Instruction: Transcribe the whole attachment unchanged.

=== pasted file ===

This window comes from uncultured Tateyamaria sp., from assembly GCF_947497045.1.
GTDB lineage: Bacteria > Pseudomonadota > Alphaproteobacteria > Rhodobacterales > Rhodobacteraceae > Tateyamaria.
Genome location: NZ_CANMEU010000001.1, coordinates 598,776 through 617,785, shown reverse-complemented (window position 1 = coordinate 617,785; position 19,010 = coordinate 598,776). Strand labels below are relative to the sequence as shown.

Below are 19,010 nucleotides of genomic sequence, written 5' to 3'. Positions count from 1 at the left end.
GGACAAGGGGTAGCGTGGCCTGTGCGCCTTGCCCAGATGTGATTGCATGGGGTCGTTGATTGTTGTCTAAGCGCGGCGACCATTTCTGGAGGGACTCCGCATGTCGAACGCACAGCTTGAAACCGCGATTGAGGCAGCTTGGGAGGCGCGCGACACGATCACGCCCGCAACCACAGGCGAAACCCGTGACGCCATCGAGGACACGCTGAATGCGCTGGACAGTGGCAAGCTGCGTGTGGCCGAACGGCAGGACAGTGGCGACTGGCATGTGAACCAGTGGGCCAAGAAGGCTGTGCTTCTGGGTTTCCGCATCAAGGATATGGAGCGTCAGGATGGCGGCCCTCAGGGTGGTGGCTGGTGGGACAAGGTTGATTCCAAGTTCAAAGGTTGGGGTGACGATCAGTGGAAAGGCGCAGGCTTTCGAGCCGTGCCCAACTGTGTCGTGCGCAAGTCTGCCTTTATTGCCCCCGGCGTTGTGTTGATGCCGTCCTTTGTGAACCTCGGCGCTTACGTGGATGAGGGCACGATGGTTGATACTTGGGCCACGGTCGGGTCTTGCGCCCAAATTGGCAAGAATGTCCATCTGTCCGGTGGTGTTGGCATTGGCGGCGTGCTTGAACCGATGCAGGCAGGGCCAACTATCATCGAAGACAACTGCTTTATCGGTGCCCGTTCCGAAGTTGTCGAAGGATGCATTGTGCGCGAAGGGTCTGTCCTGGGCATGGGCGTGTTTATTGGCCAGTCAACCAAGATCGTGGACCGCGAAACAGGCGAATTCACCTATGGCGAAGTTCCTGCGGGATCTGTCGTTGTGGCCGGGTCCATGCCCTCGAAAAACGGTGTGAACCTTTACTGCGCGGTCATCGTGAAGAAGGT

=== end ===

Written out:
This window comes from uncultured Tateyamaria sp., from assembly GCF_947497045.1.
GTDB lineage: Bacteria > Pseudomonadota > Alphaproteobacteria > Rhodobacterales > Rhodobacteraceae > Tateyamaria.
Genome location: NZ_CANMEU010000001.1, coordinates 598,776 through 617,785, shown reverse-complemented (window position 1 = coordinate 617,785; position 19,010 = coordinate 598,776). Strand labels below are relative to the sequence as shown.

Below are 19,010 nucleotides of genomic sequence, written 5' to 3'. Positions count from 1 at the left end.
GGACAAGGGGTAGCGTGGCCTGTGCGCCTTGCCCAGATGTGATTGCATGGGGTCGTTGATTGTTGTCTAAGCGCGGCGACCATTTCTGGAGGGACTCCGCATGTCGAACGCACAGCTTGAAACCGCGATTGAGGCAGCTTGGGAGGCGCGCGACACGATCACGCCCGCAACCACAGGCGAAACCCGTGACGCCATCGAGGACACGCTGAATGCGCTGGACAGTGGCAAGCTGCGTGTGGCCGAACGGCAGGACAGTGGCGACTGGCATGTGAACCAGTGGGCCAAGAAGGCTGTGCTTCTGGGTTTCCGCATCAAGGATATGGAGCGTCAGGATGGCGGCCCTCAGGGTGGTGGCTGGTGGGACAAGGTTGATTCCAAGTTCAAAGGTTGGGGTGACGATCAGTGGAAAGGCGCAGGCTTTCGAGCCGTGCCCAACTGTGTCGTGCGCAAGTCTGCCTTTATTGCCCCCGGCGTTGTGTTGATGCCGTCCTTTGTGAACCTCGGCGCTTACGTGGATGAGGGCACGATGGTTGATACTTGGGCCACGGTCGGGTCTTGCGCCCAAATTGGCAAGAATGTCCATCTGTCCGGTGGTGTTGGCATTGGCGGCGTGCTTGAACCGATGCAGGCAGGGCCAACTATCATCGAAGACAACTGCTTTATCGGTGCCCGTTCCGAAGTTGTCGAAGGATGCATTGTGCGCGAAGGGTCTGTCCTGGGCATGGGCGTGTTTATTGGCCAGTCAACCAAGATCGTGGACCGCGAAACAGGCGAATTCACCTATGGCGAAGTTCCTGCGGGATCTGTCGTTGTGGCCGGGTCCATGCCCTCGAAAAACGGTGTGAACCTTTACTGCGCGGTCATCGTGAAGAAGGT